The Pentagon is relocating military assets from the United Arab Emirates to Qatar due to restrictions on conducting airstrikes from the UAE. Tensions have risen between the U.S. and some Gulf countries, leading to the shift of aircraft to Al Udeid air base in Qatar. The move comes as the U.A.E. imposed restrictions on strike missions in Iraq and Yemen, citing concerns of being targeted by Iranian proxies. The U.S. is also considering launching strikes from Djibouti in East Africa amid escalating regional tensions and security challenges.

WASHINGTON—The Pentagon is shifting jet fighters, armed drones, and other aircraft to Qatar, repositioning its forces to get around restrictions on conducting airstrikes from an air base long used by the U.S. in the United Arab Emirates.

The U.A.E. informed the U.S. in February that it would no longer permit American warplanes and drones based at Al Dhafra air base in Abu Dhabi to carry out strikes in Yemen and Iraq without notifying Emirati officials ahead of time. That has prompted U.S. commanders to send the additional aircraft to Al Udeid air base in Qatar, the small Persian Gulf monarchy that hasn’t imposed similar restrictions, U.S. officials said.


The move highlights the growing tensions between Washington and some Persian Gulf countries that have allowed American forces to be based on their territory but are wary of being drawn into a regional conflict as the war in Gaza begins its eighth month in a few days.

The U.S. has access to numerous bases across the Middle East that it has used in recent months to conduct airstrikes in Iraq, Syria, and Yemen. It has also intercepted drones and missiles over the Red Sea and in the airspace over Jordan and other countries.

But as regional tensions have risen, the U.A.E. has grown increasingly nervous that it could be targeted by Iranian proxies in the region if it is seen to be publicly aiding U.S. military operations, officials said.

U.S. Shuffles Military Assets in Middle East After Gulf Pushback
A U.S. Air Force A-10 Thunderbolt II from the 75th Expeditionary Fighter Squadron receives fuel from a KC-135 Stratotanker during air refueling operations above the Strait of Hormuz, July 21, 2023

“Restrictions have been imposed on strike missions against targets in Iraq and Yemen,” a U.A.E. official told The Wall Street Journal, explaining the decision to limit U.S. warplanes based in its territory from conducting airstrikes. “Those restrictions are coming from a place of self-protection.”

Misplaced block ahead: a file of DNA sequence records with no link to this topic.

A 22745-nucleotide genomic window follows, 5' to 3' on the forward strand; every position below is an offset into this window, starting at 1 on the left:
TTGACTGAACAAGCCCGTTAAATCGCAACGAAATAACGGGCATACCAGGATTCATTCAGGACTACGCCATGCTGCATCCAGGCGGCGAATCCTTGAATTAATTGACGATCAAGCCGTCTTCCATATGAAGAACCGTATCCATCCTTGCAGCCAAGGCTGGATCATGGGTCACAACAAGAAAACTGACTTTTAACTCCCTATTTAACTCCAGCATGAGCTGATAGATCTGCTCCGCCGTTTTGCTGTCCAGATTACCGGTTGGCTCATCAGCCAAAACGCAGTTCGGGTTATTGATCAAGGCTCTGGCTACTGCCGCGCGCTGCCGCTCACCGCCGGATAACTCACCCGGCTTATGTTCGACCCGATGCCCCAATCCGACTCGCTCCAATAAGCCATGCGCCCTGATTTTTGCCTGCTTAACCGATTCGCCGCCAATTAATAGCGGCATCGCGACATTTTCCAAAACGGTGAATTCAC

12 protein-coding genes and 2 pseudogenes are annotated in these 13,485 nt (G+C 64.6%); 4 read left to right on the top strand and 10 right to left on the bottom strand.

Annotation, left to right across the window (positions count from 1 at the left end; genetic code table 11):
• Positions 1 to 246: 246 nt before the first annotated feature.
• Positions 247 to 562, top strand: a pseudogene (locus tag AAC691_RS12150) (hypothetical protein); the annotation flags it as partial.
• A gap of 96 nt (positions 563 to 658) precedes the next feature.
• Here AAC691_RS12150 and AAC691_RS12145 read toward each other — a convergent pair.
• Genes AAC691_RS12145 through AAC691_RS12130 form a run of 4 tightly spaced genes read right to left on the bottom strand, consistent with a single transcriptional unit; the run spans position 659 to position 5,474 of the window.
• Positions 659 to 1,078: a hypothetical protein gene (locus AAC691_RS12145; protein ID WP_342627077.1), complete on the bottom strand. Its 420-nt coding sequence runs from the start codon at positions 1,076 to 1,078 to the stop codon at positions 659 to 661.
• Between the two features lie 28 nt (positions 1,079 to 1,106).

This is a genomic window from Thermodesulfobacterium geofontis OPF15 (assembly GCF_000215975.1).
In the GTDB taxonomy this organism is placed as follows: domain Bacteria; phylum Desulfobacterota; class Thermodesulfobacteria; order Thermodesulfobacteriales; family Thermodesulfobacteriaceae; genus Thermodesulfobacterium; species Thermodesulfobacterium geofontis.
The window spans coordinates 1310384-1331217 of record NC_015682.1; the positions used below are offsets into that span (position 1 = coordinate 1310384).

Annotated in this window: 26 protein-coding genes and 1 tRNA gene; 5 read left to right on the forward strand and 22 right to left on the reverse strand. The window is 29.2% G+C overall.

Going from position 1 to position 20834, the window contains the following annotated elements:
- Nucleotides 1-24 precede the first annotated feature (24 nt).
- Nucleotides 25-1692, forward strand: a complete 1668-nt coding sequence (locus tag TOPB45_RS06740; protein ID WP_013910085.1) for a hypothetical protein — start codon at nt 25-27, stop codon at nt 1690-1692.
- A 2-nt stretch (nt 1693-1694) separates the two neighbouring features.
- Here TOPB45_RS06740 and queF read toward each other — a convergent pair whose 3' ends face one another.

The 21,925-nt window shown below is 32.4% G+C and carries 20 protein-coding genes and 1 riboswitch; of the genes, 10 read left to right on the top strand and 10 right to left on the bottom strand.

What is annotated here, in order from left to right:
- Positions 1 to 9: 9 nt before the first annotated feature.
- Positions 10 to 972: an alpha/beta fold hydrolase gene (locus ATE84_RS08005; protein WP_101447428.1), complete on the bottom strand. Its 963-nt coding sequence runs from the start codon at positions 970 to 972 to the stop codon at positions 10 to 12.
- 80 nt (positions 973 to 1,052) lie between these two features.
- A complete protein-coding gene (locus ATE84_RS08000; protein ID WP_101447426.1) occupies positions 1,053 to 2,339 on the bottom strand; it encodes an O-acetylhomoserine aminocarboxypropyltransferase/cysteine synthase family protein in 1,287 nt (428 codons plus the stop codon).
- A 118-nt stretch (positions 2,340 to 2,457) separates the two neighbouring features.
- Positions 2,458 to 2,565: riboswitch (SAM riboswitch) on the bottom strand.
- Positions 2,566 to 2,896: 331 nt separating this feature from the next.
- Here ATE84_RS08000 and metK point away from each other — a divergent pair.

U.A.E. restricted attacks against Iraq and Yemen from aircraft based at Al Dhafra without prior notification because the U.S. was slow to take action to defend the U.A.E. after it came under attack from militias in those countries in early 2022, according to the Emirati official. The U.S. hasn’t asked the UAE to conduct strikes in Iraq or Yemen since the new requirement was imposed in February, U.S. military officials said.

The U.S. arranged with the Qataris in recent days to bring in additional jet fighters, reconnaissance planes, and armed drones to Al Udeid, according to a person familiar with the discussions.

U.S. drones have been especially important in the U.S. attacks in Yemen, striking missile launchers and other Houthi targets. Last month, the Houthis said they shot down a U.S. MQ-9 Reaper drone with a surface-to-air missile, releasing footage of the wreckage. The Pentagon confirmed one of its drones crashed in Yemen, the third MQ-9 lost during the conflict with the Houthis in the past six months.

U.S. airstrikes in Yemen haven’t halted Houthi targeting of ships in the Red Sea, and even a cease-fire in the Israel-Hamas war might not end the attacks, Avril Haines, the U.S. director of national intelligence, told the Senate Armed Services Committee on Thursday.